Driving those cones are transducers, which are essentially electromagnets that take that aforementioned audio signal (bumpin’ tunes) and translate that to your earholes. Bass soundwaves naturally pour out of speakers in all directions, while higher sounds are much more focused (think of dumping a bucket of water vs. spraying a hose). Ergo, higher-frequency cones are placed facing where a listener is likely to be, while lower-frequency cone placement doesn’t matter as much. It's why people often tuck a sub woofer off to the side or into a corner of their living room sound system.

Andrei Kuzmik/Shutterstock

The speaker’s house pumps things up

But what about the box that all that stuff goes in? The way an enclosure is constructed has a huge impact on the quality of the sound. Often, physical compartments are built into speakers (called ports, seen in that pic up there), and these compartments take air produced by the speaker cones and amplify it to generate louder or lower frequency vibrations. This essentially adds depth and volume (read: a ton of bass from that tiny box) to transducers with more limited capabilities. And that’s important, because if you push a transducer past its capabilities, it’ll start to sound distorted.

Sound systems use fancy shmancy digital signal processing

To push sound even further, speakers employ digital signal processing (DSP). Freeman told us that Bose uses a special form of DSP called “dynamic equalization”  in their new SoundTouch series to help your music sound as ear-catching as possible. Essentially, it adjusts the system’s equalization shape (the prevalence of its highs, mids, and/or lows) depending on the volume of the music. For example, since bass frequencies are less apparent to the human ear, when music is very quiet you might not even hear the bass under all those rich mids and highs. Dynamic EQ will automatically boost that bass at lower volumes to keep things sounding right. And that’s just one trick; Bose was notably tightlipped about their other DSP secrets.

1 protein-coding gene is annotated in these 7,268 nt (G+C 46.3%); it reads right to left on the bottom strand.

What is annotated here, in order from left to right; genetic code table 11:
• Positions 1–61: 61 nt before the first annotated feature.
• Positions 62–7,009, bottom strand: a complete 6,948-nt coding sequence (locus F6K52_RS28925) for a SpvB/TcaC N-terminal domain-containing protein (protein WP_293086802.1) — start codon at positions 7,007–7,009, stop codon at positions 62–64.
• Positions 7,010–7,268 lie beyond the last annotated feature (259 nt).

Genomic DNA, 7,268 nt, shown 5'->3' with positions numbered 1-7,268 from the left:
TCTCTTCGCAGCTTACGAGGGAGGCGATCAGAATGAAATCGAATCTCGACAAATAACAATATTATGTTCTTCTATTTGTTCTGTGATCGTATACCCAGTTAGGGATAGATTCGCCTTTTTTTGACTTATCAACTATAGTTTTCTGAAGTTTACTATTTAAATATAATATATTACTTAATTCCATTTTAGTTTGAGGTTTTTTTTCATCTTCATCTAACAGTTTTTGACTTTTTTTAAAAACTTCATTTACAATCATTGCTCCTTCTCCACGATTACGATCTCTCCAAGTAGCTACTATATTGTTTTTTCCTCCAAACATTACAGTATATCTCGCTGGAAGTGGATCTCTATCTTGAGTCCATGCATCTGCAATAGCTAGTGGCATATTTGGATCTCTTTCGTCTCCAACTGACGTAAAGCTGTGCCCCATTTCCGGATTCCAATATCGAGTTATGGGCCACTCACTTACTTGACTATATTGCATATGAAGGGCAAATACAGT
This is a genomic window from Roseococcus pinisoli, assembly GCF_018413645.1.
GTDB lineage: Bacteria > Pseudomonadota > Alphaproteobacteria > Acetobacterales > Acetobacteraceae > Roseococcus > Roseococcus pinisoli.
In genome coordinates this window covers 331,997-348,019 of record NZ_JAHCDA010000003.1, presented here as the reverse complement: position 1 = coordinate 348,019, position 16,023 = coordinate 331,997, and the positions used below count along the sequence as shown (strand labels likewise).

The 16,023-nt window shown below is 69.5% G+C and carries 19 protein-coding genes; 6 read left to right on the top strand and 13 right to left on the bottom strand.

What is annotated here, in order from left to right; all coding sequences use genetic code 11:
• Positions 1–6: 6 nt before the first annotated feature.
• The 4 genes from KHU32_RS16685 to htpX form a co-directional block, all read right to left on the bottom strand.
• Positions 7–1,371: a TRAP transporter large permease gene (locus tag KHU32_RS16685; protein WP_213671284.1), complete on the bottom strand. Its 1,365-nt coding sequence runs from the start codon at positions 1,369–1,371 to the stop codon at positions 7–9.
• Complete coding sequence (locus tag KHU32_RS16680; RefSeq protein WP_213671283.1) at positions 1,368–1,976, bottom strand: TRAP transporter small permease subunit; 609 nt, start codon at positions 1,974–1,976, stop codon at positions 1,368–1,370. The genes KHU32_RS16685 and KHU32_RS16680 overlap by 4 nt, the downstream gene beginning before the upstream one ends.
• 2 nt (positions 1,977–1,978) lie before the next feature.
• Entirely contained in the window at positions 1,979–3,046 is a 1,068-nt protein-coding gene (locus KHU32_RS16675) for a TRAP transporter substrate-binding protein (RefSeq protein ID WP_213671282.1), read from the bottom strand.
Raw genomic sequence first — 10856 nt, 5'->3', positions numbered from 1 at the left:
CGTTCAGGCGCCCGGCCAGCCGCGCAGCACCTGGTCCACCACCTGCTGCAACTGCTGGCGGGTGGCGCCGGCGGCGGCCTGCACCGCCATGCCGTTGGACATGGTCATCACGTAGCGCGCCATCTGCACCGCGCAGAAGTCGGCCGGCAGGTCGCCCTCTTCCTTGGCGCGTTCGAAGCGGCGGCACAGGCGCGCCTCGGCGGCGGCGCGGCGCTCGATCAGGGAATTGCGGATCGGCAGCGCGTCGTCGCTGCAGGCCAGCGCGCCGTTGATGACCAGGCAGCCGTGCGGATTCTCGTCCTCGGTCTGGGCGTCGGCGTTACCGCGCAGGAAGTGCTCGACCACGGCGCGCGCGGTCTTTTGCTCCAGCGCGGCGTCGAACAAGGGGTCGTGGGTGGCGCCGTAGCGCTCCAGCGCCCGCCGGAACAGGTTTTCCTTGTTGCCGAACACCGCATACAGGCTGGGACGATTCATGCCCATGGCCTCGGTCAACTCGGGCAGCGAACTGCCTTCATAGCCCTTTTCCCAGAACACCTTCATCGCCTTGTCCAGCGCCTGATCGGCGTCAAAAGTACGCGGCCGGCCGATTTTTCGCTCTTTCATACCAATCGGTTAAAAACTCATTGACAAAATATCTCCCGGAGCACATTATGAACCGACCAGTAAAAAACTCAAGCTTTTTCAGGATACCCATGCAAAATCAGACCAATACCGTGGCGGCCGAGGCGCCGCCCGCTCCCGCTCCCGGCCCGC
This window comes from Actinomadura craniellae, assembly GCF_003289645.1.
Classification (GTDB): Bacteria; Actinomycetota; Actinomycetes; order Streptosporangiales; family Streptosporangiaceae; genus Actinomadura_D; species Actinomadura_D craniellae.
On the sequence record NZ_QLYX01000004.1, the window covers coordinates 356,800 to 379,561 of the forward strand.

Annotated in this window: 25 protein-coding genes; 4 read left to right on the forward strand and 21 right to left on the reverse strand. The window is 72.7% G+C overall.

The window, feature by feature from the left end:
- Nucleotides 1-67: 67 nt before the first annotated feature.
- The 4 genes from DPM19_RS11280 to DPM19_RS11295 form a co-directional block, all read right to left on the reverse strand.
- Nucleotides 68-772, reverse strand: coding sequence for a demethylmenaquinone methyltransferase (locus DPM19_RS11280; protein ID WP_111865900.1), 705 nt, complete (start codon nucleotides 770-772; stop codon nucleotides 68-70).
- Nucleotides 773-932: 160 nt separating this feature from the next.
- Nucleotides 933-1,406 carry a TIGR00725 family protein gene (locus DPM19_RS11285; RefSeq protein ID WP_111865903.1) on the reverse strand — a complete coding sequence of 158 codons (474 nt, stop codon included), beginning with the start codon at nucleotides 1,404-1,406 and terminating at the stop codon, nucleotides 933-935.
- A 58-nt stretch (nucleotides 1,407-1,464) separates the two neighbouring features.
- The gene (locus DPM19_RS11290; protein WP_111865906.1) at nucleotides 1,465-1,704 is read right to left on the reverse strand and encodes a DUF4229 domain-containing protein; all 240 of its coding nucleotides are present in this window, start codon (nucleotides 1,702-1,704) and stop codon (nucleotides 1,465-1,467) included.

Bose EQs are designed to sound as life-like as possible

For Bose, “natural, and life-like” is the name of the sound game. No need to overdo the bass on a delicate folk tune, ya know? The goal: make things sound crisp and clear. Freeman points out that the things we’re used to hearing are the ones that are most difficult to present realistically from a speaker, such as speech and acoustic guitars. These sounds are so recognizable to the ear that Bose spends a ton of time making sure they sound just like their real-world counterparts by employing the best equalization shapes, placing cones and transducers correctly, and using the enclosures to support it all. But that also brings us to their crazy speaker testing:

Courtesy of Bose

Speakers have been tested ad nauseum

Bose puts their speakers through the absolute ringer. Beyond the usual lab signal testing (using machines and do-dads), they actually have a full crew of employees that test out the speakers with real-world music each time they introduce a new line. These test tunes range from classical, heavy metal, and pop to podcast-style chat sessions to crazy “ringer” tracks that are essentially just torturous tones held over long periods of time. Employees are even encouraged to use their own playlists to get the legit experience. What has your workday playlist done for you lately?

Speaker placement in your home has a huge bearing

So where does that fancy SoundTouch speaker go? Suffice it to say where one puts the speaker is almost as important as what’s in it. More bassiness? Place those guys against the wall or in a corner. Clear sound in a crowded room? Make sure the speakers are at ear level! And remember without psychoacoustics, the only jam you’d be loving is boysenberry.